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Catheter Care

We’ll take care of that.

Nobody likes a catheter. But if you have to have one, you want it to work. When bedside nurses in Children’s Neonatal Intensive Care Unit (NICU) noticed repeated incidences of catheter breakage, they took action.

Layla“The tiny catheters serve as a lifeline for these babies, providing needed medication and nutrition,” said Clinical Nurse Specialist Kimberly Sutters, who leads the Children’s pain management program and the PICC (peripherally inserted central catheter) team. “A break in the line can interrupt therapy, require an emergency replacement, and create a risk for infection.”

In 2007, 12 percent of silicone PICCs in the NICU required repair, so Children’s switched products. Soon, however, nurses began reporting incidences of “leakage” from the new catheter's hub.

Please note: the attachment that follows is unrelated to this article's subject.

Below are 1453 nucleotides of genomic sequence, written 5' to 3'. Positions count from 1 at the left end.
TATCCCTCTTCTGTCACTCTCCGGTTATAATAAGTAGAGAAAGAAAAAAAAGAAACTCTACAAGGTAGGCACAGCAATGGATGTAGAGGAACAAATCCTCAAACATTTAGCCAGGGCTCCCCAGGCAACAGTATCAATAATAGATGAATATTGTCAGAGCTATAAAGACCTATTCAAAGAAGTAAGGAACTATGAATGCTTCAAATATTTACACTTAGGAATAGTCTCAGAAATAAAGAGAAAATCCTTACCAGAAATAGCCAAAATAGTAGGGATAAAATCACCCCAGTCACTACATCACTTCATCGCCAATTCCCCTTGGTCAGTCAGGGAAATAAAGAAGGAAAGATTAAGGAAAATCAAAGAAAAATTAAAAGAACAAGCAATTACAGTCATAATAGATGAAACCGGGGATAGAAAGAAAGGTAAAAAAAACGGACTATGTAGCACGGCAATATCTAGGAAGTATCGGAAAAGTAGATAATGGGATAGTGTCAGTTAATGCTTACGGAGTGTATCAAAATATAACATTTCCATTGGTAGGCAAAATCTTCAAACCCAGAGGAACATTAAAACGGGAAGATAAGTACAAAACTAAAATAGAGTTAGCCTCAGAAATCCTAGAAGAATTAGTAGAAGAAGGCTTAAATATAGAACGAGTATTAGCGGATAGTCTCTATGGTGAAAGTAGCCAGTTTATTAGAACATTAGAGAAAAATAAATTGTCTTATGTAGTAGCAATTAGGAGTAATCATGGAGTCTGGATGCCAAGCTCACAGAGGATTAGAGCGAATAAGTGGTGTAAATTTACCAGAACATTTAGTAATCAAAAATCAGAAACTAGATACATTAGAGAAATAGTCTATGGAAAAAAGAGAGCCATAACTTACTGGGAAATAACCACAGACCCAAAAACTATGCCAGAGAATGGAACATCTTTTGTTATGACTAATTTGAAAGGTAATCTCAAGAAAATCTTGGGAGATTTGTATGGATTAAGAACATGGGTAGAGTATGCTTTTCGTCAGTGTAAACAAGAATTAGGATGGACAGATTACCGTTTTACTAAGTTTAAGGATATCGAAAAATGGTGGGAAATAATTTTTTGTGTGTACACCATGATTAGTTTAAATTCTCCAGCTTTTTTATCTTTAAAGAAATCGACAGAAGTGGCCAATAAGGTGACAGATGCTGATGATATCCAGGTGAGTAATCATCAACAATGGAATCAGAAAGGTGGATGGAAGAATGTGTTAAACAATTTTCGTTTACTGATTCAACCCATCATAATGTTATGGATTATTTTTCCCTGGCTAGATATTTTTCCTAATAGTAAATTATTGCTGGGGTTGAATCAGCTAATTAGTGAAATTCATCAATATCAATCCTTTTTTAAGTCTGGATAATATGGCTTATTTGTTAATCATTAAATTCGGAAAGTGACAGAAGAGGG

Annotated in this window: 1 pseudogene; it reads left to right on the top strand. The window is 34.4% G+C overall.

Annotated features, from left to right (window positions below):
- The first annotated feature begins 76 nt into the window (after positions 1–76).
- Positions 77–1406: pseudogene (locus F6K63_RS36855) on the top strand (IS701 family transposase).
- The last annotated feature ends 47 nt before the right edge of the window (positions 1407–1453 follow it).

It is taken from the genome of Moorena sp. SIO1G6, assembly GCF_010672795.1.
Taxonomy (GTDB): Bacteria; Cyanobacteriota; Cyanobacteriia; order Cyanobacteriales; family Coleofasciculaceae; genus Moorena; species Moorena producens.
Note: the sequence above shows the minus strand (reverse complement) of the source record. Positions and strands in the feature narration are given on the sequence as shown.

Rather than switch again, the team decided to work with the manufacturer to build a better PICC. Nurses, risk management staff, materials management and purchasing  professionals collaborated with the manufacturer, Medcomp, and the Food and Drug Administration (FDA) to design a safer, more efficient catheter. In June 2009, Medcomp obtained FDA approval for the new neonatal PICC. Children’s debuted the redesigned product a month later. The Hospital has had zero incidents of PICC cracking since.

Success in the NICU drove Medcomp to improve products for bigger kids, too, and Children’s began using the larger pediatric catheters this year. 

The FDA, Center for Devices and Radiological Health, and Medical Product Safety Network recognized Children’s with a certificate for outstanding contribution to promoting patient safety with medical devices.

“This effort started with the bedside staff,” said Sutters. “They identified a problem, spoke up and we took action.”